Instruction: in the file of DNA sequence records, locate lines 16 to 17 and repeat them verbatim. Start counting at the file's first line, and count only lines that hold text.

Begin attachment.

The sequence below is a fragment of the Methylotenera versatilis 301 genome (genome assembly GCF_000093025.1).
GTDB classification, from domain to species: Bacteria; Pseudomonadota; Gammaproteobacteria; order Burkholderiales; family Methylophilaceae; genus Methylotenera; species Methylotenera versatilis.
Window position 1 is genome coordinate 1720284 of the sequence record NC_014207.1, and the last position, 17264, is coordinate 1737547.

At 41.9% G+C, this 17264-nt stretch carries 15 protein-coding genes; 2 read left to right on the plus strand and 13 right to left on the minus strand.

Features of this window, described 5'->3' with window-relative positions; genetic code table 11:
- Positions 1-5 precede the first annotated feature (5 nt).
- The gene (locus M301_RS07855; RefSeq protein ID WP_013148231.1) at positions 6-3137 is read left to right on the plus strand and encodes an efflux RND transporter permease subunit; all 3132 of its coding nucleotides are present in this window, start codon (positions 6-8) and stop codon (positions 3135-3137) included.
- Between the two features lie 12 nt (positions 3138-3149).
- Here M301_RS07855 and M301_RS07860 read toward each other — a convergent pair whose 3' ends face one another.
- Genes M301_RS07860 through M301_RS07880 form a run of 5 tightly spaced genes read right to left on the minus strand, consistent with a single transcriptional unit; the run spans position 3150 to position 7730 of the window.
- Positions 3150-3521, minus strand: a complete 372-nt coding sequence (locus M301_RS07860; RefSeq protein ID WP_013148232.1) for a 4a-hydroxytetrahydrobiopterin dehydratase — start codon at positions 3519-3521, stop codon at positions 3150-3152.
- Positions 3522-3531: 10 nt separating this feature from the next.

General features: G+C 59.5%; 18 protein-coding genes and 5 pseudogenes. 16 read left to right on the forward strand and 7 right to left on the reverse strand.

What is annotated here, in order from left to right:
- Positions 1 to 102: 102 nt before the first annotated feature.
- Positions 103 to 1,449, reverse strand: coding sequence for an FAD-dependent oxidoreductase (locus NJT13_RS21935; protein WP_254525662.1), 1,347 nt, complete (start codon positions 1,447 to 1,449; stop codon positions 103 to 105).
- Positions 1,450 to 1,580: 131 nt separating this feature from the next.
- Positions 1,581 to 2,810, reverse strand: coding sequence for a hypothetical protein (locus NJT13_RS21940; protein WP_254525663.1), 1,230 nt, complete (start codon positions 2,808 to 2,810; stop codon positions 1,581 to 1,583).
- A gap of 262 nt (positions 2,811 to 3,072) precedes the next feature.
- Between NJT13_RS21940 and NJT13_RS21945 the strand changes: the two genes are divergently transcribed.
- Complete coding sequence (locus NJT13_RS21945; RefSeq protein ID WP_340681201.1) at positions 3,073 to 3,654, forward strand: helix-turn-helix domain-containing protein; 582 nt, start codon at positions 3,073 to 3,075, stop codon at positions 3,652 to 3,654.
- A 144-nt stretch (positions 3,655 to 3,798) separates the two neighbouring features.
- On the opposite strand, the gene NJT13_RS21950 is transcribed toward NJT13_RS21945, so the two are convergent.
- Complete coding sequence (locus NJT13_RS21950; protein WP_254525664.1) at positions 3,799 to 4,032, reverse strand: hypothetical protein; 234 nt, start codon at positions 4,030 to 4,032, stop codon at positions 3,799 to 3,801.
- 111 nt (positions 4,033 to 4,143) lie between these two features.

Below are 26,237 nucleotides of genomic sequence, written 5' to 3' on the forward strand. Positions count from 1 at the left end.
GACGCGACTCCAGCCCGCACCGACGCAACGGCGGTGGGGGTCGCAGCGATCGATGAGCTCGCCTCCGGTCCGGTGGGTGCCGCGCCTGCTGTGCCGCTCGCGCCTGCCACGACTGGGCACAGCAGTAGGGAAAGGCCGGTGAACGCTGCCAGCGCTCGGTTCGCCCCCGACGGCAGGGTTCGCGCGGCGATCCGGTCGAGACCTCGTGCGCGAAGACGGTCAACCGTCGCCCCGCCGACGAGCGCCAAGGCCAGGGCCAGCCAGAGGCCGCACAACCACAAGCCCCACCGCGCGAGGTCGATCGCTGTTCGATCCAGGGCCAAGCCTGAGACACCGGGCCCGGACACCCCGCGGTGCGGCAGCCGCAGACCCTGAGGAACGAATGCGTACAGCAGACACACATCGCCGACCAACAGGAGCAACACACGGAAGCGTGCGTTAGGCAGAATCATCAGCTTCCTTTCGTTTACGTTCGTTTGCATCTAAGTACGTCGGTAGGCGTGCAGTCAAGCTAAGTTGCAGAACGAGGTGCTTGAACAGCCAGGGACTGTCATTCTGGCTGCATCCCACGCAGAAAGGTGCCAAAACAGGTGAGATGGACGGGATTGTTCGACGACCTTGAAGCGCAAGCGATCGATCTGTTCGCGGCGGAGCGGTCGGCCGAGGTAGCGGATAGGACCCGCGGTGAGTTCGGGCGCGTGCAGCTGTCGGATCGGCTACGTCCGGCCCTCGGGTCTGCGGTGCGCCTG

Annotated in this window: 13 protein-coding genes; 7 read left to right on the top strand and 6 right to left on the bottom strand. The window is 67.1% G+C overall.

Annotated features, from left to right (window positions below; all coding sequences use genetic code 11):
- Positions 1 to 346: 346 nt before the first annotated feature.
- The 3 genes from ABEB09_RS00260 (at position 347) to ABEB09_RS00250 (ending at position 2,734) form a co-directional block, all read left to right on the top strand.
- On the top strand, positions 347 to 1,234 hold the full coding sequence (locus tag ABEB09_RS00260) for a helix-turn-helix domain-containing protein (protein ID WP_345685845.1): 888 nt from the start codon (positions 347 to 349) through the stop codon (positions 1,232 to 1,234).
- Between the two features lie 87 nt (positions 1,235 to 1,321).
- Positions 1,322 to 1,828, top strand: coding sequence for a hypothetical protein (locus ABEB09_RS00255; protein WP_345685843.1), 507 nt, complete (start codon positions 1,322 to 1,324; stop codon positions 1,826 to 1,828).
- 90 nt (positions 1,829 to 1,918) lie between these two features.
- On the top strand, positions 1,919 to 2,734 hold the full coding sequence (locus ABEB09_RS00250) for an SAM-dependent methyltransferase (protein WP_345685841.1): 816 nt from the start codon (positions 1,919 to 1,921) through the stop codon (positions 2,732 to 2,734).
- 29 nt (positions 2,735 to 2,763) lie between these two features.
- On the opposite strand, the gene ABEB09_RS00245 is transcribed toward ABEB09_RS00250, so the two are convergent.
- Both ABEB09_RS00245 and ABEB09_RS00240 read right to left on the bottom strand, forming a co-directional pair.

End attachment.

- Positions 103 to 1,449, reverse strand: coding sequence for an FAD-dependent oxidoreductase (locus NJT13_RS21935; protein WP_254525662.1), 1,347 nt, complete (start codon positions 1,447 to 1,449; stop codon positions 103 to 105).
- Positions 1,450 to 1,580: 131 nt separating this feature from the next.